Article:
If he’d do what the ringmaster wanted even without asking, he would get one more piece of meat.

Following the ringmaster’s orders was a better deal.

So he re-wired himself to listen to and follow the ringmaster’s orders.

He was now an integral part of the circus.

His life became easy. Follow the orders and get the food. On some days, he would be allowed to have sex with the lioness who used to stay in a nearby cage.

Simba thought to himself, “Life at a circus is not bad at all. I get the food without having to kill anyone and I get to spend some good time with the lioness I developed a crush on.”

As the years passed, Simba thought that the ringmaster was his “true” master and if he would please him, his life would continue to be easy.

Everything worked well for several years, but one day, for some reason, the circus owner decided to close the circus down.

The circus owner was happy with Simba. He thought at this point, rather than selling him to another circus, he would send him back to his real home, into the wild.

And he did it.

That day was difficult for Simba. There was no ringmaster. No shows. No noise of people applauding Simba’s performance. There was no food at his fingertips.

Simba was hungry and he had to arrange for his food on his own.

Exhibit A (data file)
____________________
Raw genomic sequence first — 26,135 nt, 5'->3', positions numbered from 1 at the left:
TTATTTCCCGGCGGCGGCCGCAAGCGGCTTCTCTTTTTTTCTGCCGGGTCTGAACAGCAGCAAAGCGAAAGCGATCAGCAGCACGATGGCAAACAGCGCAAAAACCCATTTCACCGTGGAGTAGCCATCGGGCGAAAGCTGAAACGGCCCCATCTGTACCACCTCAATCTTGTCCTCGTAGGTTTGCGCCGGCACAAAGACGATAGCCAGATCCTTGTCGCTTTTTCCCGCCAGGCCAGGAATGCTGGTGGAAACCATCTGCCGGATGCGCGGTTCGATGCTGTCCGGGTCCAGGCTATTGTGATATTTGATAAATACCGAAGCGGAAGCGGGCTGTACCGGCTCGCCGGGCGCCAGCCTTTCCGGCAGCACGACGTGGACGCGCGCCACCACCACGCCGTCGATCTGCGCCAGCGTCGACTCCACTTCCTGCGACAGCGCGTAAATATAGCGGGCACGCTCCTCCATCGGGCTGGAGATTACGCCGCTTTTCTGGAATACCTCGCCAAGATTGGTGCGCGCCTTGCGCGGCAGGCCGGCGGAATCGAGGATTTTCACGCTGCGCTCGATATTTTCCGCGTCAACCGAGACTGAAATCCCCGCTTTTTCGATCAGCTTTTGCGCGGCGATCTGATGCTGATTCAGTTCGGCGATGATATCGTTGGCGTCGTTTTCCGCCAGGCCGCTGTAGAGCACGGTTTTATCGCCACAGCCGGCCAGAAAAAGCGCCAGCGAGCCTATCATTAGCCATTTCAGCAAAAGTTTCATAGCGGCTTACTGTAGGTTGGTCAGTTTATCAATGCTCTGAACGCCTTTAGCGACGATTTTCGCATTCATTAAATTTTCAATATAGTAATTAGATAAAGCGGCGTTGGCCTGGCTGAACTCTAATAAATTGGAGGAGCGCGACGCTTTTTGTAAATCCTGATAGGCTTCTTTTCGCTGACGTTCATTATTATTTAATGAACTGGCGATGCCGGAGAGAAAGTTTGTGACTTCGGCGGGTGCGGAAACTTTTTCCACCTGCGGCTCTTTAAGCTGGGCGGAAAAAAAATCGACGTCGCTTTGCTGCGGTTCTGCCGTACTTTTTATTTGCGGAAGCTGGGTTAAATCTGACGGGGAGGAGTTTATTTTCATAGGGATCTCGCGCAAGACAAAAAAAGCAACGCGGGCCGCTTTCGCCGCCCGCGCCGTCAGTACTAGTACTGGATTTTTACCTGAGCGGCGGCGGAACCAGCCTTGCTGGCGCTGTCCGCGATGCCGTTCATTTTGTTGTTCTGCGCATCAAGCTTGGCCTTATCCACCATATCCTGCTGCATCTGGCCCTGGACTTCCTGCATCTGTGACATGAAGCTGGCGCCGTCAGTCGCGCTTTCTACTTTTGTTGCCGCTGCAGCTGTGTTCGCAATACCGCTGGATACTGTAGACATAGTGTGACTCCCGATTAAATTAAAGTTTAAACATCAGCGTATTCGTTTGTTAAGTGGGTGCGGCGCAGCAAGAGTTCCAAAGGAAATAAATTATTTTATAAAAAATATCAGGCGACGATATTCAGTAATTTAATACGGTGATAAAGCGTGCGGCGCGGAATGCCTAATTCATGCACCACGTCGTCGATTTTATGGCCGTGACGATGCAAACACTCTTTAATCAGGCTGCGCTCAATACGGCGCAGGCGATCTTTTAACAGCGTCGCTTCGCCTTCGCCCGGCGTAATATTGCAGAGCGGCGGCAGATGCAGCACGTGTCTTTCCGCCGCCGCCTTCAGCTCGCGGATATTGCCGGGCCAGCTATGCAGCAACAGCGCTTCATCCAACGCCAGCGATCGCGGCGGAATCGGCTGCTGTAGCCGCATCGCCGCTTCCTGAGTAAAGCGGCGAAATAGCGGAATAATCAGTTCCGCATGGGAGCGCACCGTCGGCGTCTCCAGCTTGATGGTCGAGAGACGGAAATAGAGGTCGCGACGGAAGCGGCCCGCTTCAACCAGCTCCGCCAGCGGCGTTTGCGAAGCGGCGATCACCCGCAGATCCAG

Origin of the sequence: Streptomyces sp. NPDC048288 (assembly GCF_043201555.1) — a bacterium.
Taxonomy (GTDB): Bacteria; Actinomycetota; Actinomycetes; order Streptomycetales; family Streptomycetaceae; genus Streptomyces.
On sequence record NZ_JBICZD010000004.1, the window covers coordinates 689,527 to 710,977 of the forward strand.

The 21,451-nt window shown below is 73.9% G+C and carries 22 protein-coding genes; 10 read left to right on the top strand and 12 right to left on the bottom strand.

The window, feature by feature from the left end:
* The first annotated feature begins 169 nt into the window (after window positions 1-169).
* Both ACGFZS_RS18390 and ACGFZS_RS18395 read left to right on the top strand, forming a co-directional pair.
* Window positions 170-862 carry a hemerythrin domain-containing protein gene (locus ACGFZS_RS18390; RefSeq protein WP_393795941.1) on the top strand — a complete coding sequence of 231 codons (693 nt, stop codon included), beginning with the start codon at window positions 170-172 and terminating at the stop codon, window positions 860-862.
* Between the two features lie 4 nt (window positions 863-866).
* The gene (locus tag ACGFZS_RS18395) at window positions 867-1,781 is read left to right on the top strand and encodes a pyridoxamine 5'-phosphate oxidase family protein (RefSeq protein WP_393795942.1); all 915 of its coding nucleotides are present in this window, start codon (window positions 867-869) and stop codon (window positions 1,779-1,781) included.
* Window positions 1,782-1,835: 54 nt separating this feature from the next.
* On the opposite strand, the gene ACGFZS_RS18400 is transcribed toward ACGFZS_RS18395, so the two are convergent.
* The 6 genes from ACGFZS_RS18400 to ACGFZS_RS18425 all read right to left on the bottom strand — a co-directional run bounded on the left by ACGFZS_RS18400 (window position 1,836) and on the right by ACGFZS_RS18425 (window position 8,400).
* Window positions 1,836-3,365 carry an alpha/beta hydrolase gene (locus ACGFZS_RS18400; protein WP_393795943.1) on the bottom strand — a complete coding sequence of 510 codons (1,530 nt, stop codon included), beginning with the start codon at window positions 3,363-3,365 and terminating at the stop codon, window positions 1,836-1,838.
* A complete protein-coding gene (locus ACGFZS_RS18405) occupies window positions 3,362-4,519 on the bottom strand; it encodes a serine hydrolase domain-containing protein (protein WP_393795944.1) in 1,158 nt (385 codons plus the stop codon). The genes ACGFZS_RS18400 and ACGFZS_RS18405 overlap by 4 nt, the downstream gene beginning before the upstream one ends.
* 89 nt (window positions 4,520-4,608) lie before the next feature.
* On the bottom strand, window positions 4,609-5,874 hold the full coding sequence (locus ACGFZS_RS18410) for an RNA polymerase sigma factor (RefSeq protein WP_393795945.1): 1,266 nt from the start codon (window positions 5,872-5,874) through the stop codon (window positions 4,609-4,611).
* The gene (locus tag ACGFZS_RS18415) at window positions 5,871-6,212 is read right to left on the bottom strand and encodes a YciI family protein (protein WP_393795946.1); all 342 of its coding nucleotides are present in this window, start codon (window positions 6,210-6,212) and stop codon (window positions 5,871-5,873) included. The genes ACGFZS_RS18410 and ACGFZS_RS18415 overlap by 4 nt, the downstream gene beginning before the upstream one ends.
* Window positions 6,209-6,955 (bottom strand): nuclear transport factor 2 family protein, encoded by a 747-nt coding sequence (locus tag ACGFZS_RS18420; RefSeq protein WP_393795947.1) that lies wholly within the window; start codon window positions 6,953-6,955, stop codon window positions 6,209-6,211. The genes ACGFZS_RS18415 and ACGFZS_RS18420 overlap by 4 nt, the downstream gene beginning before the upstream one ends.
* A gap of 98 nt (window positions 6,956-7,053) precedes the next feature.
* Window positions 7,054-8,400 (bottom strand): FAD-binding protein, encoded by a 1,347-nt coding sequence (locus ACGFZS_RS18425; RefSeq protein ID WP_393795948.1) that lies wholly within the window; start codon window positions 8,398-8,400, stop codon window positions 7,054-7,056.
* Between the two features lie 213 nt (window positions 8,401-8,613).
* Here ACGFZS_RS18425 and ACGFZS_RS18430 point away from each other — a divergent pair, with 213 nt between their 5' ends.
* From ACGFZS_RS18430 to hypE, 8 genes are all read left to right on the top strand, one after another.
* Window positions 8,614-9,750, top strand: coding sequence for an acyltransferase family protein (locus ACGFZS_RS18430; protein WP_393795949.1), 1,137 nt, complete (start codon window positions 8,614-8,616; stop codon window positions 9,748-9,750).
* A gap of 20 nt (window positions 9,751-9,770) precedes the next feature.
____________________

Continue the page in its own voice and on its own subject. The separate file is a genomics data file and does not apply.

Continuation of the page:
But he didn’t feel like home. The wild was perhaps too wild for him. He didn’t want to stay there anymore. He needed to be with a circus. Any circus.

He sat under a tree thinking, “It would be great if I find another circus. I want someone to come and take me to the circus again …”

He was the Lion. The King. Yet he needed a place to hold him, a spot where he didn’t have to assume the responsibility.

If he would work with a circus, he’d get food, sex and sense of safety.

Simba was no longer a Lion. His habits were changed. Sure, he looked like a Lion but didn’t remain one. He could roar, but he could not choose.

Why wasn’t he a Lion anymore? Did he forget hunting?

No.

But after living a passive life with the circus and after following orders from the ringmaster, he forgot to choose himself.

Simba hadn’t read James Altucher‘s book – Choose Yourself . Especially the page #4 which goes as below:

“That’s when it clicked. When everything changed. When I realized that nobody else was going to do it for me. If I was going to thrive, to survive, I had to choose myself. In every way.”

~James Altucher, Choose Yourself, pg #4

If you don't choose yourself, you don't remain, Lion, even though you were born as a Lion. Click To Tweet

If you are a Lion, then you hunt. You don’t ridicule yourself by following orders of the ringmasters.

If you are a programmer, then you program. You don’t fool yourself by copy/pasting code from stakeoverflow.com and call yourself a Programmer.

You are not what's available to you. You're not what happens to you. You are what you choose to be. Click To Tweet

Hunt every day. Program every day. Keep your reflexes sharpened. Read Choose Yourself from James Altucher today and be a real Lion who leads the wild, not just Simba. 

Or go in search of a circus.